Public Policy

August 23, 2016

Making sense of post-Brexit uncertainty: Week 8


With Theresa May still on her holidays, she was able to enjoy from afar news of unemployment in the UK falling to an 8 year-low, inflation staying within the Bank of England’s target and an upbeat economic prognosis from credit ratings agency Moody’s. And politicians from across Europe even seemed to take a more positive stance. Also in her absence, the work of reassurance, and business and Government preparing for the negotiations continues…

Views from Europe

European leaders appear to be softening their positions on Brexit, as we get closer to formal negotiations. Germany’s Foreign Minister repeated Angela Merkel’s warning that the UK cannot ‘cherry-pick’ during negotiations. However, he also hinted that the UK should enjoy special treatment in any negotiations with the European Union, due to the size of its economy and its long history as a member of the EU.

Italy’s Prime Minister, Matteo Renzi, has agreed to give the UK more time before it formally invokes Article 50 and the formal two-year negotiations begin. The change in position is widely seen as having been pushed by Germany’s Angela Merkel, with Germany relaxing its stance on Italian deficit reduction in return.

Norway’s Prime Minister, Erna Solberg, has also been backtracking this week. She has softened her stance on the UK joining the EFTA, having previously poured cold water over suggestions that the UK could re-join the EFTA. She said she now sees ‘some advantages’ if the UK joined the four-member block.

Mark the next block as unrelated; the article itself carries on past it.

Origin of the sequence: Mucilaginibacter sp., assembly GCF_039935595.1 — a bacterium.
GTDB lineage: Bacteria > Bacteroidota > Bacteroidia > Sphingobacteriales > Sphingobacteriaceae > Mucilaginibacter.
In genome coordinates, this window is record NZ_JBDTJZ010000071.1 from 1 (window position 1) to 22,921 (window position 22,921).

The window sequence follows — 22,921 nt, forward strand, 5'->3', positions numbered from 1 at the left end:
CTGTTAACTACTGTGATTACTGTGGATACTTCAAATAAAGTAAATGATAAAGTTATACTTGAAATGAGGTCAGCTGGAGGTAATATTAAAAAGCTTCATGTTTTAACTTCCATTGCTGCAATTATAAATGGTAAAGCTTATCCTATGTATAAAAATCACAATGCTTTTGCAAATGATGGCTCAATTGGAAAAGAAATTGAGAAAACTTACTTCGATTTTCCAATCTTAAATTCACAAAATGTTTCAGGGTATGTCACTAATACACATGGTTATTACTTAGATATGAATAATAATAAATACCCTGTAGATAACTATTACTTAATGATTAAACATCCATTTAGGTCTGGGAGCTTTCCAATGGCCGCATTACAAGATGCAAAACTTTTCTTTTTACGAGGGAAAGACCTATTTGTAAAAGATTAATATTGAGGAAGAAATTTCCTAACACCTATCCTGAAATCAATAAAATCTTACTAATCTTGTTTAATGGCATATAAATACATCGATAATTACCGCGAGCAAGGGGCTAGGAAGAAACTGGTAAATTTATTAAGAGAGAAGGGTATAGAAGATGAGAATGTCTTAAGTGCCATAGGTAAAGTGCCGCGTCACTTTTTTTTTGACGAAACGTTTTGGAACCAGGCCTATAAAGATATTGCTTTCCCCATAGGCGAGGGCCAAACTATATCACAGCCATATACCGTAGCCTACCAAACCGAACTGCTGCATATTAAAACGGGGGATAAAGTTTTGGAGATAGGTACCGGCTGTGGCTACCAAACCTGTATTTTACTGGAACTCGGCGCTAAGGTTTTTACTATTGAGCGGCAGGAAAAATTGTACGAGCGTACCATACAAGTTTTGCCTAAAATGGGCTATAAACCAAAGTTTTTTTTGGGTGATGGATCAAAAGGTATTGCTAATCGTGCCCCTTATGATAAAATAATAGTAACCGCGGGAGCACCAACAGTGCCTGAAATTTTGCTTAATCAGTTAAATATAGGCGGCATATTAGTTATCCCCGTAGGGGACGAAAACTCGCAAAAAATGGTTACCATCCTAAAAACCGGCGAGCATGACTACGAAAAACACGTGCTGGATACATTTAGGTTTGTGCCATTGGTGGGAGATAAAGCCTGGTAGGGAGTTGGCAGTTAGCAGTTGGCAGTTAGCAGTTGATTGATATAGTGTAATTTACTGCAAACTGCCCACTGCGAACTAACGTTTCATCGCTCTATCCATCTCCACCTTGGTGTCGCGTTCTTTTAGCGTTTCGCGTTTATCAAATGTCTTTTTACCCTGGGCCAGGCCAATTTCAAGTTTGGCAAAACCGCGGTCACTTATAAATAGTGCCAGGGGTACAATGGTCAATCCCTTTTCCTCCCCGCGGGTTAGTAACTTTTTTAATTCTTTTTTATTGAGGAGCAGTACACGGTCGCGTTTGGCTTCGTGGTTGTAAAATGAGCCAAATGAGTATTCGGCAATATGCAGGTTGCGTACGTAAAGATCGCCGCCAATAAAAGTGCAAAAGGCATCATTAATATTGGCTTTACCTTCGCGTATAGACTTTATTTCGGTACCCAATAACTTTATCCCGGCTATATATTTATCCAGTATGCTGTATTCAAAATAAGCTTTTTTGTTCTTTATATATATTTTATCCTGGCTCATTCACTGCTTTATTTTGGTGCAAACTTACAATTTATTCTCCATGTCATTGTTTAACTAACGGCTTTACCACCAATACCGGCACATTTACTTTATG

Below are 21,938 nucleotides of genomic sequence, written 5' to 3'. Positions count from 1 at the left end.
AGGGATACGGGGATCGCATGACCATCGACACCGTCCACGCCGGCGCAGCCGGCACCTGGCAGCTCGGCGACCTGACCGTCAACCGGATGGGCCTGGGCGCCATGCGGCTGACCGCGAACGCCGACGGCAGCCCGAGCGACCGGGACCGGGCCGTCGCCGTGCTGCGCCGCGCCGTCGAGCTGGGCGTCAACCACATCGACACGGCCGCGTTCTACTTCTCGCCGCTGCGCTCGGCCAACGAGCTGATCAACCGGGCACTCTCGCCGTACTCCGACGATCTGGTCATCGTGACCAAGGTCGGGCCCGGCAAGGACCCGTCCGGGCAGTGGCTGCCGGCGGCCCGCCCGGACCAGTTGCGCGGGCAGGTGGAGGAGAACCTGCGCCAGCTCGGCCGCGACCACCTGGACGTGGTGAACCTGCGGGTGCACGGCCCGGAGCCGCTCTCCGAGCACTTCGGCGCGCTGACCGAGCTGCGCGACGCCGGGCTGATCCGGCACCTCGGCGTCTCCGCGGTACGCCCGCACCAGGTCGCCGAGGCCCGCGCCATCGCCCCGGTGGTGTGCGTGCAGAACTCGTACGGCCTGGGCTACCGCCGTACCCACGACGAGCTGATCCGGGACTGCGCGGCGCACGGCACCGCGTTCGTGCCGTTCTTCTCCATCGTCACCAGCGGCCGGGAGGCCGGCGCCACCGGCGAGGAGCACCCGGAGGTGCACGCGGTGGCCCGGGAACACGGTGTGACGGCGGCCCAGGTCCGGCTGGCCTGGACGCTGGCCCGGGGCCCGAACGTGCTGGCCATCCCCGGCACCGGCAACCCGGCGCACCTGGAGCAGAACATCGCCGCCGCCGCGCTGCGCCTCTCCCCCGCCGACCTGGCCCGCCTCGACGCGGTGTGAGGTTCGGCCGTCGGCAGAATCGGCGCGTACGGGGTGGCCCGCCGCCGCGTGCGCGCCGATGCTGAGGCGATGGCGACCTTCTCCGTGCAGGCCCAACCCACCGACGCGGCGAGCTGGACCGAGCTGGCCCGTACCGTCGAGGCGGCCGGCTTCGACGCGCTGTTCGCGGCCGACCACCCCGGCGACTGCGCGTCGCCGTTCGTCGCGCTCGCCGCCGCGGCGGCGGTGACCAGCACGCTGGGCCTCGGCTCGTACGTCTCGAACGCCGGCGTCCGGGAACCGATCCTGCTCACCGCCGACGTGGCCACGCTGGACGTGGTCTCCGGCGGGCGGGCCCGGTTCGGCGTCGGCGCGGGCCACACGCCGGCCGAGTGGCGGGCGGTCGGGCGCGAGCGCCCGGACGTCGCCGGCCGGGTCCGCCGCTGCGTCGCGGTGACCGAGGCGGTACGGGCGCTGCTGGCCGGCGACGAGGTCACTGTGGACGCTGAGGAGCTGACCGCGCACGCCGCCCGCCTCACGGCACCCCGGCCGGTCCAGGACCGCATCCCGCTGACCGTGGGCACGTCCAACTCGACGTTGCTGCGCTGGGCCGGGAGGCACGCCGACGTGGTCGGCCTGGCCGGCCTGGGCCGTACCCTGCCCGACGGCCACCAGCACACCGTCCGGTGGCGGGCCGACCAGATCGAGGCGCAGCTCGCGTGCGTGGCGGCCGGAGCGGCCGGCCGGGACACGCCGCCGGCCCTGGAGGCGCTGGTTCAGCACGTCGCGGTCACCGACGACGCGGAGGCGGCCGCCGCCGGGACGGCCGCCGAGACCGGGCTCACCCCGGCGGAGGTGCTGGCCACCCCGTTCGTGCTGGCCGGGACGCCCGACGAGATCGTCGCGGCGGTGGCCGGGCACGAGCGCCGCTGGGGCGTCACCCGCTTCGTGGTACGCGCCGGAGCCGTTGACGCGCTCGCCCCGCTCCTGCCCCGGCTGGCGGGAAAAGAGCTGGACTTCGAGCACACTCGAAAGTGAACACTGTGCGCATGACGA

Business working up sector by sector wish lists

Businesses have been setting out how they would like to see the Brexit negotiations progress and what sort of deal they would want to see at the end.

According to reports, the City now appears to have lost all hope that the UK will retain universal access to the EU Single Market, and has instead suggested that they would like to see a Swiss-style deal done with the EU, based on numerous individual treaties and deals. They will now look for a specially tailored deal for the sector to keep trading with the Continent as open as possible.

While the UK finance industry appears to be suggesting Ministers seek an arrangement which gives two-way access on a sectoral approach whereby the UK adopts the same regulatory standards as in the EU, our intelligence is that other key industries – where cross-border trade is part of everyday practice – will call for a concordat approach; for the current regulatory regime to continue, based on the same standards, an avoidance of duplicating applications and inspections, and built on retaining access to the Single Market.

The reality is that in some industries, perhaps in the case of financial services, it will be more in EU players’ interests to close down the chances of continued wholesale access to the Single Market, as there may be hopes of securing more trade for themselves. In other industries, there may be less to be gained by the EU institutions and Member States taking this approach; this might be because the UK regulator does a lot of the heavy-lifting when it comes to the regulating product bound for or leaving the EU.